There are three main foundation systems used on modern stick-built houses: slab, basements and crawl spaces. In western Washington, the slab foundation is very rare. You will see it more commonly in eastern Washington areas such as the Tri-cities, Moses Lake, and Yakima. Western Washington home builders usually build on a crawl space. If a lot is sloped, a home builder will either step the foundation or in some cases build on a basement.
Slab on grade
A slab on grade foundation is a flat concrete pad poured directly on the ground. It takes very little site preparation. This is most commonly used on level sites in warmer and drier climates. It is not a very good type of foundation for extremely wet areas, nor for areas where the ground freezes. Freezing can cause the slab to shift or crack, not to mention that they are unpleasantly cold to walk on. Radiant floor heating is a modern solution to this problem, however, this option is fairly pricey and so is not for everyone.
The perimeter of the slab on grade is deeper than the interior. This helps keep it from shifting. The interior is typically 4 or 6 inches thick. Underneath is a layer of gravel and a sheet of plastic which acts as a vapor barrier to keep moisture from developing under the slab. The concrete can be poured over wire meshing and/or steel reinforcing bars (or ‘rebar’) to strengthen it from cracking.
A crawl space has several advantages over basements and slabs: It elevates the house somewhat off of the ground which is especially important in damp climates like we have in the Pacific Northwest. It is a lot less expensive than a basement. Ductwork and plumbing can run in the crawl space, meaning that they are easy to service and move over the lifetime of the house. With a slab, the concrete is usually poured over the plumbing.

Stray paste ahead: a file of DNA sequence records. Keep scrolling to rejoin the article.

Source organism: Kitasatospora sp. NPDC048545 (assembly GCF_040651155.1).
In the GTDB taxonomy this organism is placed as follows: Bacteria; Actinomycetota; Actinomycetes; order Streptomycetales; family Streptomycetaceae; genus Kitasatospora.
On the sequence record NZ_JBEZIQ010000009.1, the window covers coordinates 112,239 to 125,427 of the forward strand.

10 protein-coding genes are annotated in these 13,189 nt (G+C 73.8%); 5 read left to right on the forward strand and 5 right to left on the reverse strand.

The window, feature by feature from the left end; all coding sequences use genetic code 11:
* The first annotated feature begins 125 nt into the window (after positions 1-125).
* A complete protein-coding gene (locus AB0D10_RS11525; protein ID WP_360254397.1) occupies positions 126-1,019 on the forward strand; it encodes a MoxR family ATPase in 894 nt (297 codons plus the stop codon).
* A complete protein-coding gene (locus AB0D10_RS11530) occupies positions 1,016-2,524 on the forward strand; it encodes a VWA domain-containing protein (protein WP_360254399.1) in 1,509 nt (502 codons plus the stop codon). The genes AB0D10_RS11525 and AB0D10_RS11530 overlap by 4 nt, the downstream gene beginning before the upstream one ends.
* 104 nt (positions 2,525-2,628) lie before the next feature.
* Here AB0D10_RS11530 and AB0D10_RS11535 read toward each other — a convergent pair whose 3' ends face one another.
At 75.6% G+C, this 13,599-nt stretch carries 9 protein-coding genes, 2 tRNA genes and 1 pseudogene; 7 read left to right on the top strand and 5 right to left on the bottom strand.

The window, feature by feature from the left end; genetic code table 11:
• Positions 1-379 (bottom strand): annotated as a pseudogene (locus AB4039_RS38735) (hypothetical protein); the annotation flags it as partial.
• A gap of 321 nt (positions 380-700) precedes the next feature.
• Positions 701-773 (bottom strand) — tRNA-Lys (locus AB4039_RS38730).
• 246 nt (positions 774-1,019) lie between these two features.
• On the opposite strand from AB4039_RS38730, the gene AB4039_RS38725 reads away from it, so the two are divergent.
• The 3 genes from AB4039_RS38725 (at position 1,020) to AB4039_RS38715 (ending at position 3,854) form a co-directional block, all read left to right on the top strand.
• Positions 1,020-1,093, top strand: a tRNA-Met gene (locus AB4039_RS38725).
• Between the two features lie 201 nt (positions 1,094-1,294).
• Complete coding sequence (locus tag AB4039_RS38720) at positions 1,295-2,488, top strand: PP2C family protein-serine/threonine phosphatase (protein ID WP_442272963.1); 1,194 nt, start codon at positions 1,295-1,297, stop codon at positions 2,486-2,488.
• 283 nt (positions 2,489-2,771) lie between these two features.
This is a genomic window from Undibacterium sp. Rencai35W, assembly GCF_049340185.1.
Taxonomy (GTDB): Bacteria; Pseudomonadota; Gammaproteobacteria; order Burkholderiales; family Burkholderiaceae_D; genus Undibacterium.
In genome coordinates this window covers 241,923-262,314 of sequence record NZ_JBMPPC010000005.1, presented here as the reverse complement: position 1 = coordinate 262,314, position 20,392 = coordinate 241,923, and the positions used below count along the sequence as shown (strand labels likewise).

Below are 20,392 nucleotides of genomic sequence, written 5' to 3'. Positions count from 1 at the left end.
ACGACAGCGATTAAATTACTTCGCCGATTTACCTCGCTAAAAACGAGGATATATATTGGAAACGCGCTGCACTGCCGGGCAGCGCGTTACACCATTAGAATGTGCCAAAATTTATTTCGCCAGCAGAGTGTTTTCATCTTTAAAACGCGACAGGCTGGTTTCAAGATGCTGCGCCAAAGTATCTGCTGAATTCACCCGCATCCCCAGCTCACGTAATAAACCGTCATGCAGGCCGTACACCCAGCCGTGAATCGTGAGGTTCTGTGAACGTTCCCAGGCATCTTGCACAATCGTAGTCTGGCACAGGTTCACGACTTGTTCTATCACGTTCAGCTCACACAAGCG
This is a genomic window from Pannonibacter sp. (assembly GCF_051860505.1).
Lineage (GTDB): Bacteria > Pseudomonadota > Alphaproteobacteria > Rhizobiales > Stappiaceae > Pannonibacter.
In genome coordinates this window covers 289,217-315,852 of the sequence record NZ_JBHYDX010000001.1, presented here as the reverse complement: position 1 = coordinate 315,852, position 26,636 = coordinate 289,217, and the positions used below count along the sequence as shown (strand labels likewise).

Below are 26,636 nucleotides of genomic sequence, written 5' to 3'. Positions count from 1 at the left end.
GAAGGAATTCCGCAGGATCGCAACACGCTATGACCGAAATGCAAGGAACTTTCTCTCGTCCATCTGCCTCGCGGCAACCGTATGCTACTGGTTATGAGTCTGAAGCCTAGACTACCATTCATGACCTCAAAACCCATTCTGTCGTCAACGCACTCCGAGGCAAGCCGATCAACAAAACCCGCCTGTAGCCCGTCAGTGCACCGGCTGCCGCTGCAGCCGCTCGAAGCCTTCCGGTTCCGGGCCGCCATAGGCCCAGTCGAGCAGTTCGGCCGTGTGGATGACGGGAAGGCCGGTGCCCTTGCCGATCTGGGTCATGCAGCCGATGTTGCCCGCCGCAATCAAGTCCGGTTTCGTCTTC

To create a crawl space, forms are set up in the dig out hole that the excavators made. A concrete truck pours concrete into these forms. As the concrete hardens the forms are removed, leaving the walls which form the foundation.
At various points between the walls, concrete footings are also poured. These will support ‘pony walls’ which in turn will support the joists that the floor of the house sits on.
A house with a basement starts with a hole about 8 feet deep. At the bottom of the hole is a concrete slab, and then walls, usually of concrete but sometimes of cinder-block walls form the outer walls.
On a sloped lot, both a stepped foundation or basement foundation will work and each has their advantages and disadvantages. Basements will be more expensive especially if they are finished. However, the extra costs involved can make the space either immediately or in the future, livable.
In a house with a basement, this same sort of drainage system is added along the bottom of the walls. The basement walls are then generally insulated with rigid foam board and then heavily waterproofed before dirt is back-filled against the walls. At various points, you will find posts which are supporting the weight of the upper floors, though in finished basements, some of these posts may be incorporated into the walls.
Basements are considered either finished or unfinished. Finished means that it is a livable space. There may be plumbing for bathrooms or a kitchen, heating, and lighting. Often it is finished out for a recreation room, gym, home theater, or office, although you may find bedrooms in a basement as well.
Unfinished means that it is quite bare. The water heater may be kept in it, and there may be a few lights for safety. Space in unfinished basements are mainly used for storage, wine cellars, or sometimes for workshop space. Basements can also be partially finished, with a portion of the basement, usually where the stairs come down, being finished and part being bare for storage space.